1) WHEN A KETANAH DOES NOT NEED "MI'UN"
QUESTION: The Gemara concludes that according to Rebbi Yehudah ben Beseirah (whose opinion is the Halachah), if a Ketanah is married with Kidushin d'Rabanan and then she accepts Kidushin from another man, her acceptance of Kidushin serves as Mi'un and the first Kidushin is annulled (even if she was married with Nisu'in to the first husband). The Gemara questions whether any Tana argues with this ruling. The Gemara cites a Beraisa which quotes the Rabanan who do not agree entirely with Rebbi Yehudah ben Beseirah's ruling.
Why does the Gemara cite a Beraisa to prove that a Tana disagrees with Rebbi Yehudah ben Beseirah, when such a Tana is quoted in the Mishnah itself? The Mishnah (107b) states that if a relative marries off the Ketanah without her knowledge or consent ("she'Lo mi'Da'atah"), the Kidushin does not take effect and she does not need to do Mi'un.
If the Mishnah agrees with the ruling of Rebbi Yehudah ben Beseirah, its ruling is unnecessary. If the Ketanah's acceptance of Kidushin from another man constitutes Mi'un and, consequently, the annulment of her earlier Kidushin, it makes no difference whether the first Kidushin was done with her consent or not. As soon as she accepts Kidushin from another man she is considered to have done Mi'un with the first, and the first Kidushin is annulled. Whether she was married off with her consent or without her consent, if she wants to marry someone else she may do so and does not need to do Mi'un (either because the first Kidushin did not take effect against her will, or because her acceptance of Kidushin from the second man nullifies the first Kidushin). It must be that the Mishnah disagrees with Rebbi Yehudah ben Beseirah and maintains that her acceptance of Kidushin from another man does not constitute Mi'un, and therefore it makes a difference whether her first Kidushin was done with her consent (and took effect) or without her consent (and did not take effect). Why does the Gemara not cite the Tana of the Mishnah as the Tana who disagrees with Rebbi Yehudah ben Beseirah?
(a) The RAMBAM (Perush ha'Mishnayos) explains the Mishnah in its most straightforward sense. Since the Ketanah's Kidushin d'Rabanan ("Kidushei Mi'un") is not valid in that case, she is allowed to marry someone else l'Chatchilah without Mi'un.
The Mishnah may agree with the opinion of Rebbi Yehudah ben Beseirah, and the difference between whether the Kidushin takes effect against her will (but her acceptance of Kidushin from someone else nullifies it) or whether the Kidushin does not take effect against her will (and thus she is free to marry someone else) is as follows. The YAM SHEL SHLOMO (13:9) explains that the Rambam maintains that Rebbi Yehudah ben Beseirah's ruling applies only b'Di'eved: if the Ketanah accepted Kidushin from someone else, her acceptance annuls her previous marriage. L'Chatchilah, however, she must first do Mi'un and only afterwards may she accept Kidushin from someone else. In the case of the Mishnah, in which the Ketanah was married off without her consent, she may marry someone else even l'Chatchilah without Mi'un. (See MAHARSHA.)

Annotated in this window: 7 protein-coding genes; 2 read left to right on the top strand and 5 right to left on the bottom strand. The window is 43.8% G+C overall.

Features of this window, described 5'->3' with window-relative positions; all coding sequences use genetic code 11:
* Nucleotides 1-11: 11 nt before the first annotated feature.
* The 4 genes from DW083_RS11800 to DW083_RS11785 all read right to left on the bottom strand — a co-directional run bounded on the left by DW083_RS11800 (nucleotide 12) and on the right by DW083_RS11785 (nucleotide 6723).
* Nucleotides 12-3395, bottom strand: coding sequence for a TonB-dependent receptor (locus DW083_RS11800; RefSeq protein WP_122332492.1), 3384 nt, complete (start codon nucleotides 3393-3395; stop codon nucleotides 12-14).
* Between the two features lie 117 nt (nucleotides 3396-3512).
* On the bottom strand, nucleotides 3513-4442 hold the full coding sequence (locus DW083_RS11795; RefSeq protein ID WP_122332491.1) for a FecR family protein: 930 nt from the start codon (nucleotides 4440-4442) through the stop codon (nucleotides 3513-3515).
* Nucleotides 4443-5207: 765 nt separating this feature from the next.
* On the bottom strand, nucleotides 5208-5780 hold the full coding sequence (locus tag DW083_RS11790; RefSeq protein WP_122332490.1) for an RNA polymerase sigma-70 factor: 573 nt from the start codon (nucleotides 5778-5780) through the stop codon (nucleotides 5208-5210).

(b) The Rashba cites RABEINU CHANANEL who explains that the Mishnah means that if she was married off without her consent, when she reaches adulthood and has not had relations as an adult with her husband she is not considered married to him and she is allowed to leave him without a Get. In a case in which Kidushin does take effect when she is a Ketanah (such as when she consents), when she becomes an adult she may leave her husband only with a Get, even if she did not have relations with him when she was an adult. Since the Mishnah's ruling (Kidushin accepted by a relative on behalf of a Ketanah against the Ketanah's consent does not take effect) affects the Ketanah's status only when she reaches adulthood, the Mishnah may follow the opinion of Rebbi Yehudah ben Beseirah.
However, this issue apparently depends on a Machlokes Amora'im later (109b). The Amora'im disagree whether or not Kidushei Mi'un automatically becomes Kidushin d'Oraisa when the girl becomes an adult. Consequently, according to the opinion that it remains a Kidushin d'Rabanan, there still should be no difference between being married off with her consent and being married off without her consent; in both cases, she should not need Mi'un because her acceptance of Kidushin from the second man annuls the first Kidushin.
(c) The RASHBA disagrees with Rabeinu Chananel and asserts that even Kidushei Mi'un done without her consent also requires Mi'un if she wants to marry someone else. She has the status which Rebbi Eliezer (in the end of the Mishnah) gives to every Ketanah who is married with Kidushei Mi'un. Even though Rebbi Eliezer calls her a "Mefutah," he agrees that she needs Mi'un if she wants to leave her husband.
Accordingly, the Mishnah may agree with the view of Rebbi Yehudah ben Beseirah. The Mishnah agrees that either Mi'un or acceptance of Kidushin from a second man nullifies the first Kidushin. When the Mishnah says that Kidushin done without her consent does not need Mi'un, it means only that she is considered a Penuyah (not married) as far as the husband is concerned (for example, he does not inherit her, he has no claim to the objects she finds, he may not become Tamei for her or give her Terumah d'Rabanan to eat if he is a Kohen). If she wants to leave her husband and marry someone else, she does need Mi'un or acceptance of Kidushin from the second man.